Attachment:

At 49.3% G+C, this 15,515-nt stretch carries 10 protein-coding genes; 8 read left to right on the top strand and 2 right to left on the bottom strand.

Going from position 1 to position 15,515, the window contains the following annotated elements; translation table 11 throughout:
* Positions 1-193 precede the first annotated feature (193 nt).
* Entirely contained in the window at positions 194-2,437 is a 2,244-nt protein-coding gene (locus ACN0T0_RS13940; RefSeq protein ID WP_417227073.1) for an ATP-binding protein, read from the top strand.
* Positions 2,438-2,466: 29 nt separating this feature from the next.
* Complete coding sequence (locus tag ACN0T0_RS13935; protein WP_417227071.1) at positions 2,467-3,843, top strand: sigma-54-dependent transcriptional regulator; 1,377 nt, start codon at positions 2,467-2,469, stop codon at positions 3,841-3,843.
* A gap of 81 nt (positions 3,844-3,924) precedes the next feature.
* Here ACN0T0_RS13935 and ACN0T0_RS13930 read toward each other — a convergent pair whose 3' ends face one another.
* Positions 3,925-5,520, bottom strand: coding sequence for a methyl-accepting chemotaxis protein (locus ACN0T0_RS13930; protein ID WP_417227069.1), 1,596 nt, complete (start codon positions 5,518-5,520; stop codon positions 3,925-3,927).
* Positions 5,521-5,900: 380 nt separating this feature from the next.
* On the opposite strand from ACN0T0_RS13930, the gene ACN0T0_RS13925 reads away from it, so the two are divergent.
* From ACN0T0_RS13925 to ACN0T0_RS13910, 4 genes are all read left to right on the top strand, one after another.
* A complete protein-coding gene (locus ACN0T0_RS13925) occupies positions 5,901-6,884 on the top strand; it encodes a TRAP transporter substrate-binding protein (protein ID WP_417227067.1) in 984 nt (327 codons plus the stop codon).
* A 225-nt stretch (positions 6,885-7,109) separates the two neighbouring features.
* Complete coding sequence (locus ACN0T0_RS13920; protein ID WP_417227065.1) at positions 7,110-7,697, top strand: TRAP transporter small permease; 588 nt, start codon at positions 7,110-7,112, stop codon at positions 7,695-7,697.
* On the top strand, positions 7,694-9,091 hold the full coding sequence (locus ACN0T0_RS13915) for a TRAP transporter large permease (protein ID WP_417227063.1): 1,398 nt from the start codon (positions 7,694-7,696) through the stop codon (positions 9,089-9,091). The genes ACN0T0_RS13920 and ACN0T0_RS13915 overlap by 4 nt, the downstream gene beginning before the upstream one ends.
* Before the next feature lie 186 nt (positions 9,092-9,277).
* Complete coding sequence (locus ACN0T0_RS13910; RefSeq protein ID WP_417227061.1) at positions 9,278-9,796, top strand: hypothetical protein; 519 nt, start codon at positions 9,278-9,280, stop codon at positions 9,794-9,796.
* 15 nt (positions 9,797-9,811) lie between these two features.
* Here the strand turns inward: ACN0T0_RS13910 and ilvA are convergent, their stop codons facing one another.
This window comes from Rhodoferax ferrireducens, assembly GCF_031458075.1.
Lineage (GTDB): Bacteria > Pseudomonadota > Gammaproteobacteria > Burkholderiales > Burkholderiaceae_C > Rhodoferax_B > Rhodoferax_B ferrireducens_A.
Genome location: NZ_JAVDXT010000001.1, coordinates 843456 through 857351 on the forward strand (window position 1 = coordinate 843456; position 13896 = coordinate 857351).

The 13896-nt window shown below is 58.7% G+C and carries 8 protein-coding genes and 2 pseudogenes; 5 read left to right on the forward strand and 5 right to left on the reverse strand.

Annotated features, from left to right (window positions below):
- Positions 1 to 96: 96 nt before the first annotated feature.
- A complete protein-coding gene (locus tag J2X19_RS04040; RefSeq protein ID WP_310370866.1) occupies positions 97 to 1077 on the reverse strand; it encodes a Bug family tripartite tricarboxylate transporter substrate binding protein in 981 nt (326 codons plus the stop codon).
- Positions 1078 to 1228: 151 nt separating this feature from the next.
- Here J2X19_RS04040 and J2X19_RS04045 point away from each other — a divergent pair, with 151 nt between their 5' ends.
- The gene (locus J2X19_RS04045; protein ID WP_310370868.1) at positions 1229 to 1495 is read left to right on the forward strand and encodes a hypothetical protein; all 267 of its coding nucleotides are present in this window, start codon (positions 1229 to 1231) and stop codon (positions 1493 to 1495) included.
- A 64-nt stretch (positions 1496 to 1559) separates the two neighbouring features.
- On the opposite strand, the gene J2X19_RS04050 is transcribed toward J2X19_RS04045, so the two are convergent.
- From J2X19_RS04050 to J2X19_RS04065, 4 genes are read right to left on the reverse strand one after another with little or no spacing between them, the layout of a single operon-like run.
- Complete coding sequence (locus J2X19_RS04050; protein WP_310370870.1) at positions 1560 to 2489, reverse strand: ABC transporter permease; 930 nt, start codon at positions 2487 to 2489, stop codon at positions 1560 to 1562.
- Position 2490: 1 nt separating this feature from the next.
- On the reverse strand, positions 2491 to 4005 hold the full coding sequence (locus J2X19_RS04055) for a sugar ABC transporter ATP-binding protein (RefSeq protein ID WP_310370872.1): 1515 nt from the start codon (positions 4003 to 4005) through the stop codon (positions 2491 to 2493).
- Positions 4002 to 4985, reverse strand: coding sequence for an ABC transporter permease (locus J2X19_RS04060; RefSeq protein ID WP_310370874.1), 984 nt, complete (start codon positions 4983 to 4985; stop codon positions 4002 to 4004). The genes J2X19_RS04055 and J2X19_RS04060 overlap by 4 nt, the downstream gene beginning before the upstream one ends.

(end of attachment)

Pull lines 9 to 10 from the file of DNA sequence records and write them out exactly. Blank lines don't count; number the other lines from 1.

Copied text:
* Positions 3,925-5,520, bottom strand: coding sequence for a methyl-accepting chemotaxis protein (locus ACN0T0_RS13930; protein ID WP_417227069.1), 1,596 nt, complete (start codon positions 5,518-5,520; stop codon positions 3,925-3,927).
* Positions 5,521-5,900: 380 nt separating this feature from the next.